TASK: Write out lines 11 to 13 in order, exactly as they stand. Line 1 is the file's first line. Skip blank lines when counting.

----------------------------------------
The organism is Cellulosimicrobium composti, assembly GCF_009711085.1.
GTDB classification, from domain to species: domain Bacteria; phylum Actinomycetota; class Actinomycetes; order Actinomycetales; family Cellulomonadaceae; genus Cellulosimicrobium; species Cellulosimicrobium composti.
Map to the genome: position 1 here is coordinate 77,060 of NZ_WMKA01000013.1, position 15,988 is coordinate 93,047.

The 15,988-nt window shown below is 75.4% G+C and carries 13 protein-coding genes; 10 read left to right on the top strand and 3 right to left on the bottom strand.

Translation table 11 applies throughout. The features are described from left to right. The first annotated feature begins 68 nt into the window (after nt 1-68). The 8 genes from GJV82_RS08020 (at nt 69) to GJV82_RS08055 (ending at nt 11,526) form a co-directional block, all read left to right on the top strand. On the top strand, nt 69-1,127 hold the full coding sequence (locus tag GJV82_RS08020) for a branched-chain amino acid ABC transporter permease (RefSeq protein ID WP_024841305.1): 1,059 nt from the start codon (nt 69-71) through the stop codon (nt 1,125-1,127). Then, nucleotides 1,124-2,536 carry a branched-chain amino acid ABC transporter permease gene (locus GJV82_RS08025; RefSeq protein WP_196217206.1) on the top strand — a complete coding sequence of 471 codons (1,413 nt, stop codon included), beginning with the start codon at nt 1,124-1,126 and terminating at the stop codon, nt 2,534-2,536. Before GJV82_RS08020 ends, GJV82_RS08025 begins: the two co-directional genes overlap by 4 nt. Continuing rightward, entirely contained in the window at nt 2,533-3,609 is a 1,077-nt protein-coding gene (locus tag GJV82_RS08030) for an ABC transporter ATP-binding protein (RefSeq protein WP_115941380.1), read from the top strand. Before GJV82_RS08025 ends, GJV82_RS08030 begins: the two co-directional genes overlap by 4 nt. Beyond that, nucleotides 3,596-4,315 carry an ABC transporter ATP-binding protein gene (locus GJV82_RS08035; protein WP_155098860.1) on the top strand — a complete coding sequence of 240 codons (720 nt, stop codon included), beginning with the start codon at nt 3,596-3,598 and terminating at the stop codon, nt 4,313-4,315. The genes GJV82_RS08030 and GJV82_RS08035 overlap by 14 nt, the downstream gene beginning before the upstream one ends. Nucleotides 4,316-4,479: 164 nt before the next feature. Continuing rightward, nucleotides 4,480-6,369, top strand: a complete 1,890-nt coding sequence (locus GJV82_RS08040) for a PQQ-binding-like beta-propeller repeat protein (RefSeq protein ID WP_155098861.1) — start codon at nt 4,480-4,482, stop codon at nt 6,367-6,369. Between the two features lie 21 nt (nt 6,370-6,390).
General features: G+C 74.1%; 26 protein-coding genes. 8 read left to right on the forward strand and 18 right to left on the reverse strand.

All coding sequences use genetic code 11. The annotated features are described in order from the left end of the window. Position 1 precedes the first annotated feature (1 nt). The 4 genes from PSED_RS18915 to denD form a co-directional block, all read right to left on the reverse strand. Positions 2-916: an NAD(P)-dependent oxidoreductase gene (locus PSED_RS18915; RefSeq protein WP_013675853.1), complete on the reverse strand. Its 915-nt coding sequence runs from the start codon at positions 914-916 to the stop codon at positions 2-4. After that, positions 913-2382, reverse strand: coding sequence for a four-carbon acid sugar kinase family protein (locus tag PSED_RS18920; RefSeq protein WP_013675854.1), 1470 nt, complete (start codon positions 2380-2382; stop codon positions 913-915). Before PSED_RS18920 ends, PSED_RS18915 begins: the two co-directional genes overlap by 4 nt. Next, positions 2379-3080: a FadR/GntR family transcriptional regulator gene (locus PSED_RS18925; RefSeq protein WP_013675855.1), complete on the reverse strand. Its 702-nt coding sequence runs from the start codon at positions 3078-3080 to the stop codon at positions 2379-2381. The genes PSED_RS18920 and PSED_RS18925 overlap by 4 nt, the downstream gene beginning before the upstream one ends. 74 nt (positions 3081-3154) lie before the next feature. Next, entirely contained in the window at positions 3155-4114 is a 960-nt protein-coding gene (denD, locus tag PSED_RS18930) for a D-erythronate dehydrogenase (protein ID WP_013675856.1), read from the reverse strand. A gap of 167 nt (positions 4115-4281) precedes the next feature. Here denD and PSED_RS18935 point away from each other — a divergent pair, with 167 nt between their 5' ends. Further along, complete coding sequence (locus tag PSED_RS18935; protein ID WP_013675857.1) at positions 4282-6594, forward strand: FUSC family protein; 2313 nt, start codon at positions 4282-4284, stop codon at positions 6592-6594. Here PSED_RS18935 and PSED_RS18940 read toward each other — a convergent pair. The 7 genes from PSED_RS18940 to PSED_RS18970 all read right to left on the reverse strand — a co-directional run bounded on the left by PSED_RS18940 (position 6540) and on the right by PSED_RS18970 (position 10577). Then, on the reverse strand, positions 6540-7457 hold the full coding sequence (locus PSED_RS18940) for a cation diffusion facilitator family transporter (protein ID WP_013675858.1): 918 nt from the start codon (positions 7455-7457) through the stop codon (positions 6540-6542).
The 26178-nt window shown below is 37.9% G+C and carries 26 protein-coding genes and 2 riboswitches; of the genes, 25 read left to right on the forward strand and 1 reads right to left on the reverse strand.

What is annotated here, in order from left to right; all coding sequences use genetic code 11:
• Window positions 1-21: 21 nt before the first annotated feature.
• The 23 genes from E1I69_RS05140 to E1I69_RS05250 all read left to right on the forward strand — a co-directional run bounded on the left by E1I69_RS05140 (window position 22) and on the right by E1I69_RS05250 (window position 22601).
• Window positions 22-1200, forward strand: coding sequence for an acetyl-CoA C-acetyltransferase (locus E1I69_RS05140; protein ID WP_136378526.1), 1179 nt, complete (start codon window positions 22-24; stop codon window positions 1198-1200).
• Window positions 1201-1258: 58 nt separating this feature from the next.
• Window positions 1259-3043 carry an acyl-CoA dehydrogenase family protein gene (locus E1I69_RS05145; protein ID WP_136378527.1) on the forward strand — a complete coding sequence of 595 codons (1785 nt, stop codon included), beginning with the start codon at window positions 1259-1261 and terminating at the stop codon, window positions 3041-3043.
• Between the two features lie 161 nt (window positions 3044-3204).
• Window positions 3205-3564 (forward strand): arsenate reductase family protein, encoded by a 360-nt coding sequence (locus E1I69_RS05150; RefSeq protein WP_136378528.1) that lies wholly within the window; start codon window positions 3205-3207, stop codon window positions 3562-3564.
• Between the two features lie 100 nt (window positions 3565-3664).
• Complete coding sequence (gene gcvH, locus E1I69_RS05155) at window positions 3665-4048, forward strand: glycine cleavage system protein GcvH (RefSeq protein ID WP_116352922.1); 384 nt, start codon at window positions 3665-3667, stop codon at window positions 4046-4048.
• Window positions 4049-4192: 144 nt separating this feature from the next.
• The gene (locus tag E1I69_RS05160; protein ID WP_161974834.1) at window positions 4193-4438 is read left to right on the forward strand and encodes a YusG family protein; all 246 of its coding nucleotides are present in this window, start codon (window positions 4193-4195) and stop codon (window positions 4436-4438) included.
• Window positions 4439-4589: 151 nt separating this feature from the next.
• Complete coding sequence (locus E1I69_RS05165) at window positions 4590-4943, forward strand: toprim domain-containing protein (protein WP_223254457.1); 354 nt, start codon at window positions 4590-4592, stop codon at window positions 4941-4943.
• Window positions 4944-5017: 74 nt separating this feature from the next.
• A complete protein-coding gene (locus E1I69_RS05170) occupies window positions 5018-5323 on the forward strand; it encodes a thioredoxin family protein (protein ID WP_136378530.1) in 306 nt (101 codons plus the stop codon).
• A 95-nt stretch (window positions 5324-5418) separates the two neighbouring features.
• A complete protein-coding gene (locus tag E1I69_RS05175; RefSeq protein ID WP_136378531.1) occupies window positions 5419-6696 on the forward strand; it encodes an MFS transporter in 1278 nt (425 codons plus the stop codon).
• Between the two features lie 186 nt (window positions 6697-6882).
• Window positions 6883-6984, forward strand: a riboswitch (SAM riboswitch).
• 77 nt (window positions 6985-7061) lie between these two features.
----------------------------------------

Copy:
• The 23 genes from E1I69_RS05140 to E1I69_RS05250 all read left to right on the forward strand — a co-directional run bounded on the left by E1I69_RS05140 (window position 22) and on the right by E1I69_RS05250 (window position 22601).
• Window positions 22-1200, forward strand: coding sequence for an acetyl-CoA C-acetyltransferase (locus E1I69_RS05140; protein ID WP_136378526.1), 1179 nt, complete (start codon window positions 22-24; stop codon window positions 1198-1200).
• Window positions 1201-1258: 58 nt separating this feature from the next.